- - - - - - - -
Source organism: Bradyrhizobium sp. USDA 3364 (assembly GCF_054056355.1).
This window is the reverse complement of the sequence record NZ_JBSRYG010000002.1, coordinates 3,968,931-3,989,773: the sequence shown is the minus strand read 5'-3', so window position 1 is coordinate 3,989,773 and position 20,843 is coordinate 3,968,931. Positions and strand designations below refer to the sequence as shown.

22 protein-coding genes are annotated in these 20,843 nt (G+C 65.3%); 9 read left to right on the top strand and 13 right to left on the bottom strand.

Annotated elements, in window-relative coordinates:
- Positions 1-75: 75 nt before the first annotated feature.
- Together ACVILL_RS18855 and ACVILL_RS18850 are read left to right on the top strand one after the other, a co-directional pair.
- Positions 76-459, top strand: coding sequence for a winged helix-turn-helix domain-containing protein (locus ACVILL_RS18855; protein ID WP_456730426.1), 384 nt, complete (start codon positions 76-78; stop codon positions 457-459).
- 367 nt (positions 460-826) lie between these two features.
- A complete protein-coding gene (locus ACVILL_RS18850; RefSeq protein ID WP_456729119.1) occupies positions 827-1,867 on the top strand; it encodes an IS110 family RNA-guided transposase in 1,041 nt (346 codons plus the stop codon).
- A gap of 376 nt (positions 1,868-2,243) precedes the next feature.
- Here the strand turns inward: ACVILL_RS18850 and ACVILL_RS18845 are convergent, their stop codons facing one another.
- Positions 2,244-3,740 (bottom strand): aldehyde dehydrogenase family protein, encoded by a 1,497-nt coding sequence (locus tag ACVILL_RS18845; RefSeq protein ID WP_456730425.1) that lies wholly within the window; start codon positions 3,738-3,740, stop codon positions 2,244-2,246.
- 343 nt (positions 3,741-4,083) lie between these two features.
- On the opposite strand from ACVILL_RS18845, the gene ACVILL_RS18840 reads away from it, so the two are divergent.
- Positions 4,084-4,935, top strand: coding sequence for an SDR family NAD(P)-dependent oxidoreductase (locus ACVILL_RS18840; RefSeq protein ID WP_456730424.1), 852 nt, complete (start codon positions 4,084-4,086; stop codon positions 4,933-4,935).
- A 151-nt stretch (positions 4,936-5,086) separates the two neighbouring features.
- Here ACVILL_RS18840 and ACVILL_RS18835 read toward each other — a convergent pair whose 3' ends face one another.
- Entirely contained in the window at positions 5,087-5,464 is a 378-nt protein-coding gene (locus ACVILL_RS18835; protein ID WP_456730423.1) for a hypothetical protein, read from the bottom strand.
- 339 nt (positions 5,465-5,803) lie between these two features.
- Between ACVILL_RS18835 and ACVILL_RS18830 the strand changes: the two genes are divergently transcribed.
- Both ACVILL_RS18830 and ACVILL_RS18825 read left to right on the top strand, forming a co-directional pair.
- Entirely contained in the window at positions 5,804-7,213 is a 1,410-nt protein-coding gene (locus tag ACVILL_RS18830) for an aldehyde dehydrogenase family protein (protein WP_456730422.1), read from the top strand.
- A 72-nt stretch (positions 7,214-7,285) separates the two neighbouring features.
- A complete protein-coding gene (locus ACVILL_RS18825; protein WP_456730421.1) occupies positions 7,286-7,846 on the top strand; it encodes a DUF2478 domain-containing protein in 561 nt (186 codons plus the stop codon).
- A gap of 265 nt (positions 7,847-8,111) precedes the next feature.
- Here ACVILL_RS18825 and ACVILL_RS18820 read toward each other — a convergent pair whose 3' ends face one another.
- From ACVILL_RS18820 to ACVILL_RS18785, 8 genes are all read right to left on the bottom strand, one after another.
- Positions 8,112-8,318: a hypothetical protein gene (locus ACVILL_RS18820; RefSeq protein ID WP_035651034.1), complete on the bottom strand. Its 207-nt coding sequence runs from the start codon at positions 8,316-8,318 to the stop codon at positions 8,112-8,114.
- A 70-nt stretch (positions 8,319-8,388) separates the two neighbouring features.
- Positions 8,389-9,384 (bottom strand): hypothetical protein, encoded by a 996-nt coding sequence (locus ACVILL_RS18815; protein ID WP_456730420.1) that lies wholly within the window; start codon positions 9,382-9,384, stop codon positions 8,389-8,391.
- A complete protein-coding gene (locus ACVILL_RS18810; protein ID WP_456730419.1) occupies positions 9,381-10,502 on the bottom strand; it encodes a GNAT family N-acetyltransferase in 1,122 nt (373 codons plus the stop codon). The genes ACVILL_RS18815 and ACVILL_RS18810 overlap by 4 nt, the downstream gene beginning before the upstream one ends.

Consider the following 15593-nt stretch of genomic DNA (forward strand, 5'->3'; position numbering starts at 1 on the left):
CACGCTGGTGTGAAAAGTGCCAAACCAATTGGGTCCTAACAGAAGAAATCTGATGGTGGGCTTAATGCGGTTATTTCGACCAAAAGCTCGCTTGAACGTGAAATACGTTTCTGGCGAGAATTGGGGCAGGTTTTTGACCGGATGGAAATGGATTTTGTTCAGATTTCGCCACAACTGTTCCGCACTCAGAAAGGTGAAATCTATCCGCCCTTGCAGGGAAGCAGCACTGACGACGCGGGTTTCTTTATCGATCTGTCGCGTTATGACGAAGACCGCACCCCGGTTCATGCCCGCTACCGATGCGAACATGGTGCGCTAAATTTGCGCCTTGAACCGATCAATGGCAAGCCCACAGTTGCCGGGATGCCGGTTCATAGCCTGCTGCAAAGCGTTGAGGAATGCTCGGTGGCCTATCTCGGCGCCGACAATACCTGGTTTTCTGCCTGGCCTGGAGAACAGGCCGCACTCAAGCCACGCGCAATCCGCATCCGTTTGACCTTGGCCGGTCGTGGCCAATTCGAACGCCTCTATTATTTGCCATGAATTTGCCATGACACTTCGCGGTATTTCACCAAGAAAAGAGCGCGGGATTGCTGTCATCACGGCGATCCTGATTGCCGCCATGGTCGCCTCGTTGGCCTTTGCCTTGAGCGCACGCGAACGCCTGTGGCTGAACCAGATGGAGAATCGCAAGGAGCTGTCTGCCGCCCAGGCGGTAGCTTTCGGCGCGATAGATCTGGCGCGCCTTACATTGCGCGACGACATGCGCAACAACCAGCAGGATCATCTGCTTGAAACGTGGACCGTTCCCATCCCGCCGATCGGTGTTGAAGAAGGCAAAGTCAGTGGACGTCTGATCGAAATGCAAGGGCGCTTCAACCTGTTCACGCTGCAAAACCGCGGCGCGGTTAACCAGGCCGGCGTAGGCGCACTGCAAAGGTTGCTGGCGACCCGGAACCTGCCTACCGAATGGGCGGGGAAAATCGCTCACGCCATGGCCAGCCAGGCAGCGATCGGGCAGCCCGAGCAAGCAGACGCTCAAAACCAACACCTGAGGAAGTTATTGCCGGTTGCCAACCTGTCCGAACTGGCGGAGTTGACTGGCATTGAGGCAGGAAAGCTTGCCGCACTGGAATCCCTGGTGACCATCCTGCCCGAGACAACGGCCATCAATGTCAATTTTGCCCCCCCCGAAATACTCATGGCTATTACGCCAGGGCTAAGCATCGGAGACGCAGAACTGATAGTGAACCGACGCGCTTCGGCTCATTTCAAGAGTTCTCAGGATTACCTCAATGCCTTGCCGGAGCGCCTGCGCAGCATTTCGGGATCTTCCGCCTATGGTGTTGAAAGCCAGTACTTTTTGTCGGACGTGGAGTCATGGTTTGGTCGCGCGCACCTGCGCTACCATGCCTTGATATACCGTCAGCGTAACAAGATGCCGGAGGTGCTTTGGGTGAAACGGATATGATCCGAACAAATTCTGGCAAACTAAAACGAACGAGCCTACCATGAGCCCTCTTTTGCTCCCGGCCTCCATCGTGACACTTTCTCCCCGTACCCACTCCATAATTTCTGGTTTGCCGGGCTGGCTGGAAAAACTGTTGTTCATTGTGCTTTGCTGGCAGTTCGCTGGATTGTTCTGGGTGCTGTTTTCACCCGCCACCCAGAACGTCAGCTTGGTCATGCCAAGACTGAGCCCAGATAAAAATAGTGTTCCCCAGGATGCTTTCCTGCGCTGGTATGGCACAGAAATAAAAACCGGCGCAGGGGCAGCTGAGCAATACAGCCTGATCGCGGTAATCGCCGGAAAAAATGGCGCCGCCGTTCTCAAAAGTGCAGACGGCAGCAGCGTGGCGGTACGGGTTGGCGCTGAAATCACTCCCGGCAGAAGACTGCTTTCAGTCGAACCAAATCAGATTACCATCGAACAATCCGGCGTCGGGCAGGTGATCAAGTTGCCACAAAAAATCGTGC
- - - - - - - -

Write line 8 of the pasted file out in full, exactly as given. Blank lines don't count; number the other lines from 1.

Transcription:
- 367 nt (positions 460-826) lie between these two features.